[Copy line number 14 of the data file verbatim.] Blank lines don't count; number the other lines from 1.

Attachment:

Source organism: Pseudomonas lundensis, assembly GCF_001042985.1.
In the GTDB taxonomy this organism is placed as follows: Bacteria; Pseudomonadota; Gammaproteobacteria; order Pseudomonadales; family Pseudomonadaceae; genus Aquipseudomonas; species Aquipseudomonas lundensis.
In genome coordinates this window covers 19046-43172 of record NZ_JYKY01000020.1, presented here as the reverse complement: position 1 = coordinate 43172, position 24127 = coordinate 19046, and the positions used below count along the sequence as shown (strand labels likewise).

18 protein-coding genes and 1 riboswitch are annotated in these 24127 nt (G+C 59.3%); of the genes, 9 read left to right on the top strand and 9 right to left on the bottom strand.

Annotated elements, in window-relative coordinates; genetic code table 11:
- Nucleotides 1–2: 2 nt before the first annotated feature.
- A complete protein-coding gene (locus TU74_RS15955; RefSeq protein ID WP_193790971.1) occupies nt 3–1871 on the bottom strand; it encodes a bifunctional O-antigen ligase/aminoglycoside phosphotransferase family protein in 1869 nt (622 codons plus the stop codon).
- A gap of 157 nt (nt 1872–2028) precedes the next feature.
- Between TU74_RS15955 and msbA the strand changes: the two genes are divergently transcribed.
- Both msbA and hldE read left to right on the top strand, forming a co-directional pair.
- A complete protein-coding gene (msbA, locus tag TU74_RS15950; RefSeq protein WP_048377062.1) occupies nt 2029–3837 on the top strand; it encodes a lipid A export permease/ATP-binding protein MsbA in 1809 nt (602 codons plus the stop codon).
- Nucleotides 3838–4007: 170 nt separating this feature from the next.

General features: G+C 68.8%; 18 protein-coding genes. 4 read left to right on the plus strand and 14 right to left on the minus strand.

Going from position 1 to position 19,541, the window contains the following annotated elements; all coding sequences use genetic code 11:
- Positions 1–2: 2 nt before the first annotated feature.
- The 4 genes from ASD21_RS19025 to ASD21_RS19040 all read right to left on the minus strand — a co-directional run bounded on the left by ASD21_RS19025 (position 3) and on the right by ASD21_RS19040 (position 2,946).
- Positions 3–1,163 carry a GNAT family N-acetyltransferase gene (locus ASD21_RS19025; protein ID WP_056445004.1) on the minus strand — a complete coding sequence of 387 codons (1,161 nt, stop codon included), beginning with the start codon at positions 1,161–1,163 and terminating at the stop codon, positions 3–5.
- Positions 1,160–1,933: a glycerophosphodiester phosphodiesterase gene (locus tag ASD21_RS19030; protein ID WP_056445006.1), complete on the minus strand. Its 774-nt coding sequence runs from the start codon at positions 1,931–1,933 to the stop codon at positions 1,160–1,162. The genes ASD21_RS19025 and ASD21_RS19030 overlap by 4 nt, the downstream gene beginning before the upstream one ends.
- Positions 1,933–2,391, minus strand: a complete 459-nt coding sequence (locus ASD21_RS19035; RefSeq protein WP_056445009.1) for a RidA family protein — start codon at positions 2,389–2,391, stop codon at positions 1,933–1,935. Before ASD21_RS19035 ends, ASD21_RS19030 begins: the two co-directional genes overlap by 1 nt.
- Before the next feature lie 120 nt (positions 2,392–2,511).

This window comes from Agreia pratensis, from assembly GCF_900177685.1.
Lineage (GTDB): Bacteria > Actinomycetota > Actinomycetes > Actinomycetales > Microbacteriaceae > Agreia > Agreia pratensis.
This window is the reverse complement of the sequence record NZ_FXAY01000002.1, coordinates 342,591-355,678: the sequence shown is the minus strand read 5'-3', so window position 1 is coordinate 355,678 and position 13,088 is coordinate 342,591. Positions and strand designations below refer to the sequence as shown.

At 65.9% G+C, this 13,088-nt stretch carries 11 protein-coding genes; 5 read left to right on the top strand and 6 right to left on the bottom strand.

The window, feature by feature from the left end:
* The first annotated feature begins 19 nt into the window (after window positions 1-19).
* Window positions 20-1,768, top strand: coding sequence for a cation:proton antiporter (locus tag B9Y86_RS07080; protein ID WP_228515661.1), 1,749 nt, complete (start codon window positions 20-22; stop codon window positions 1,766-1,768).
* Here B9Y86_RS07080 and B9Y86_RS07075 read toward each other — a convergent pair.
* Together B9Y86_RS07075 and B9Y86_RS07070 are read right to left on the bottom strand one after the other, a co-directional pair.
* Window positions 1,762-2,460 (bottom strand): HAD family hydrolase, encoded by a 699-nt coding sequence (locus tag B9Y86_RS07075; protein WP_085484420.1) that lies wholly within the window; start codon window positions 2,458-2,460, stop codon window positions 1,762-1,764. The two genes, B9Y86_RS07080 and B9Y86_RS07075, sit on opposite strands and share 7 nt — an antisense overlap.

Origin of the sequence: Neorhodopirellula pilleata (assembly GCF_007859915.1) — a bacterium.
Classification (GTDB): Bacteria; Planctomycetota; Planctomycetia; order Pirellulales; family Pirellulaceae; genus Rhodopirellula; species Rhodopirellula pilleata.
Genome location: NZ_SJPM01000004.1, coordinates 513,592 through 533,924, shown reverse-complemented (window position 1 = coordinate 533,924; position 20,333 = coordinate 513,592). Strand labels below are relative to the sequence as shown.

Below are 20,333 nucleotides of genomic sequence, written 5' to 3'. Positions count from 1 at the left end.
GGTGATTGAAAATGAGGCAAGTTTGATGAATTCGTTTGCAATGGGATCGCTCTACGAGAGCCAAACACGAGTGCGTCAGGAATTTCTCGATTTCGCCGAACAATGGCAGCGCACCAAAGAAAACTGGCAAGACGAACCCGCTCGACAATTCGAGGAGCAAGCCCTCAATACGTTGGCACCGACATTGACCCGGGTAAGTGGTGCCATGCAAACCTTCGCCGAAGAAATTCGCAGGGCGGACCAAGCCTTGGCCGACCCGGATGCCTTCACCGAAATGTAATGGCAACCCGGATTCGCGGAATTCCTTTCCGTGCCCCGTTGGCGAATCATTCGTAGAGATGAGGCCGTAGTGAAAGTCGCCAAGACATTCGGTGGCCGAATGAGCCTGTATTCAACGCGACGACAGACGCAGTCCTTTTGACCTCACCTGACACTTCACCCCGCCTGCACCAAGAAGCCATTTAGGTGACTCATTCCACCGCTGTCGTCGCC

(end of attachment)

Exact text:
Going from position 1 to position 19,541, the window contains the following annotated elements; all coding sequences use genetic code 11: